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Interview with Catherine Deneuve

Catherine Deneuve in Potiche

François Ozon approached you about POTICHE very early on.

Yes, as he did for 8 WOMEN. I was involved in the project from the beginning, right through to the end. I like to come in at the start, to really understand a film, give my opinion, discuss things. I tried to go in the direction François wanted. He’s very good at expressing what he does, or wants to do. Some actors like to begin working only when the script is final, but I like to be involved a bit beforehand. I need information from various sources so the character can gradually take shape, I can’t create a character alone before the shoot. I have an idea, of course, but I can’t really build the character if I stay in the abstract.

What was your initial reaction to the project?

I knew Jacqueline Maillan’s work, but not the Barillet and Grédy play, which I still haven’t read or seen for that matter. But when François told me about the play and his desire to adapt it, I thought it was a wonderful idea. First, because it was him: he has a particular talent for deconstruction and I knew he’d bring a sharp, ironic, modern vision to this “boulevard” play, which incidentally I do not consider a pejorative term. I could easily imagine what he might do with such subject matter. And then, there was the pleasure of working with him again.He quickly wrote a funny, energetic script with plenty of relevance to women’s place in today’s society. Things have changed in thirty years, of course, but not that much, actually. The play takes place in the 70s, but so much of what happens in it is still happening today: strikes, employers being held hostage, women not having much power, at least compared to men... That struggle is far from being over.

When your character gets involved in politics, Ségolène Royal comes to mind.

I had a variety of examples and images in my head throughout the film, depending on the situation. Personal examples, symbolic images, names I won’t reveal because doing so might distort or trivialize the message. But one thing is certain: I thought of many different people.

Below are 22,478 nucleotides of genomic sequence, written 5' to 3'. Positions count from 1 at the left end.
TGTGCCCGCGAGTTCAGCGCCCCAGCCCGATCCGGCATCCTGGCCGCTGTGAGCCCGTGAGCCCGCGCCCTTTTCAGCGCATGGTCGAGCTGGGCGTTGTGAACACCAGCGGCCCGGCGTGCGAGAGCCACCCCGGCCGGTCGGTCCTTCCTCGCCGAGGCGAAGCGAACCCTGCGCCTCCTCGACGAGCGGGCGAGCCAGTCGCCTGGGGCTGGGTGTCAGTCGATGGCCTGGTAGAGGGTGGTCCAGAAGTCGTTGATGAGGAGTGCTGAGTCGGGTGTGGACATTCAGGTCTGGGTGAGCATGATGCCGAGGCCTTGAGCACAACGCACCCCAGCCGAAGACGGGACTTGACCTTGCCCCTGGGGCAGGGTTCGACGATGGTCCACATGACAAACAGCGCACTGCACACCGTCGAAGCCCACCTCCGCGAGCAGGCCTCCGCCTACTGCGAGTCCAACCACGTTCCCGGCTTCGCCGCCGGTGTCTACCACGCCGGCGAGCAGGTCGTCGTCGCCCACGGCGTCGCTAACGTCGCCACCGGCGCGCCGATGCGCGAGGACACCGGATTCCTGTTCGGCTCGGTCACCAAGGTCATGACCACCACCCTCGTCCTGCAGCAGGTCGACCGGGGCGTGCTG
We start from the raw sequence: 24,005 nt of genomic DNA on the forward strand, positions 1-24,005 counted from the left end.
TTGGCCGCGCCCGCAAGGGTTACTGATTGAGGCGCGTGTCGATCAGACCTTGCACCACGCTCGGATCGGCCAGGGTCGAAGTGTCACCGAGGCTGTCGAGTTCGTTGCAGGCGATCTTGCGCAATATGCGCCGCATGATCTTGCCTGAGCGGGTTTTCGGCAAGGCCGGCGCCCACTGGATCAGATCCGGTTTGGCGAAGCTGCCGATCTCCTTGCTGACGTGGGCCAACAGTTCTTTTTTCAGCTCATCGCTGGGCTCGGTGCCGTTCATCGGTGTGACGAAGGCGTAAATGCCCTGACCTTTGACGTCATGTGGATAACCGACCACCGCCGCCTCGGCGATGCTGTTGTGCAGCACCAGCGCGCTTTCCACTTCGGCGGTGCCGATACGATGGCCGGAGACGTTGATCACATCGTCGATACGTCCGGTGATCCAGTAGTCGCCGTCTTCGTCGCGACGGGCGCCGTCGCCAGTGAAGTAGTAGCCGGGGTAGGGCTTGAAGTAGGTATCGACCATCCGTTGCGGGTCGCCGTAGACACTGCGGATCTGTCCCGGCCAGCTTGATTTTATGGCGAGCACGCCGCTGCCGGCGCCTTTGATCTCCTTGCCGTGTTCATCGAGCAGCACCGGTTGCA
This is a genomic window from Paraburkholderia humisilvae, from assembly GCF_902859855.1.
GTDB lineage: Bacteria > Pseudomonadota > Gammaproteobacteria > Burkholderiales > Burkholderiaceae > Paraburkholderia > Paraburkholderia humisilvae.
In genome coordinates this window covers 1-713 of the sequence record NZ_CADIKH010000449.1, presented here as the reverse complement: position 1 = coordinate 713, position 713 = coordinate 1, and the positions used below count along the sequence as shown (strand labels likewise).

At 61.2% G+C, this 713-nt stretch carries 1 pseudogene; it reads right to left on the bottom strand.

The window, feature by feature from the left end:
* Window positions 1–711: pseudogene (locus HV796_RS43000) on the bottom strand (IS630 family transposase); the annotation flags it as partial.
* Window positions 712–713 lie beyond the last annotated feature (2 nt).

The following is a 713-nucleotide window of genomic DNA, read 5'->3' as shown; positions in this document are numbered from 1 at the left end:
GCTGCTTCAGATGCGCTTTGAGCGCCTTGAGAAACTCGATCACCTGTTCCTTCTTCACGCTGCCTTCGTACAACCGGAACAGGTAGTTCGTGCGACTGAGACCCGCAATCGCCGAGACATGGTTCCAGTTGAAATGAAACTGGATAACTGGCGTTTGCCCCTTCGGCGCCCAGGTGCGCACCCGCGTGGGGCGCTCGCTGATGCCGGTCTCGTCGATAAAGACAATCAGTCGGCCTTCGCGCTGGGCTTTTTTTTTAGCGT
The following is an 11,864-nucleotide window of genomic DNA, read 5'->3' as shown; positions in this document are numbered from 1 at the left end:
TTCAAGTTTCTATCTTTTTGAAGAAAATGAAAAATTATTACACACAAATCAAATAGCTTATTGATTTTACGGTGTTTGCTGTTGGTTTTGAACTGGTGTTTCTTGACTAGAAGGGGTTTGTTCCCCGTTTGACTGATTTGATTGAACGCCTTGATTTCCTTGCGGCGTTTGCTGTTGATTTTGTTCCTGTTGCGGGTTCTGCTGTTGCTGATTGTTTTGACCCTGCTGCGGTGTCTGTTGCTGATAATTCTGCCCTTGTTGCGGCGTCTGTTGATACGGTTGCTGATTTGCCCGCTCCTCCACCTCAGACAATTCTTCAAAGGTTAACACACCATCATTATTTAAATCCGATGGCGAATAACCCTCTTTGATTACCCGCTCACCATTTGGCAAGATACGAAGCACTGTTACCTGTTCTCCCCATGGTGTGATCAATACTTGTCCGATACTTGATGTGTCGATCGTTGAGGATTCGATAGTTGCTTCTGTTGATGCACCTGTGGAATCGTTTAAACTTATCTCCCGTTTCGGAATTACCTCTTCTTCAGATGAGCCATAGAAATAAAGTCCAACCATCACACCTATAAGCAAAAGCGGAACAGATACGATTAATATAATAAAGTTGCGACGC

You were very involved in the women’s movement in the 1970s, notably when you signed the Manifesto of the 343 Bitches for abortion rights.

It didn’t occur to me while making the film, but of course this is a part of me. When Joëlle, my daughter in the film, tells me she won’t be getting an abortion, that takes me right back. Being pregnant, not wanting to or not being able to get an abortion, not being able to leave your husband... I remember how common those dilemmas were. Young women today have always had these rights, they don’t realize what big changes took place thirty years ago. I must say, it all happened incredibly fast.

What was your reunion with François Ozon like?

The experience of having already worked together made things much easier. I knew him, and he knew me, and that saved a lot of time. Which was a good thing, because I was a little apprehensive about the shooting schedule and being in virtually every scene. Indeed, it was a fast-paced shoot, reflecting the rhythm of the film. François never wastes any time, you’re never waiting around with him. He’s quick, intense, bright, incisive, ebullient. At the same time, he’s very meticulous. I felt like we were working in sync. The film was very written and structured, but within that structure, François gave the actors a lot of freedom. I felt very close to the film and to the project. I always felt like I was being elevated.

And then there was the fact that we shot in Belgium. It’s always better to shoot outside of Paris. You see each other so much more than when you go home after work every night. That encourages team spirit. The shoot was joyful and intense. The Belgian crew was wonderful. We were sad to say goodbye at the end. The atmosphere on a film set is always an unpredictable thing. It depends a lot on the director and the crew. But it’s crucial to the success of a film, especially when it’s a comedy. There needs to be a certain lightness and gaiety in everything. Although, once I’d finished the film, its pace seemed pretty brutal in retrospect!

Your ability to play straight is striking. We are both amused and touched by the character of Suzanne.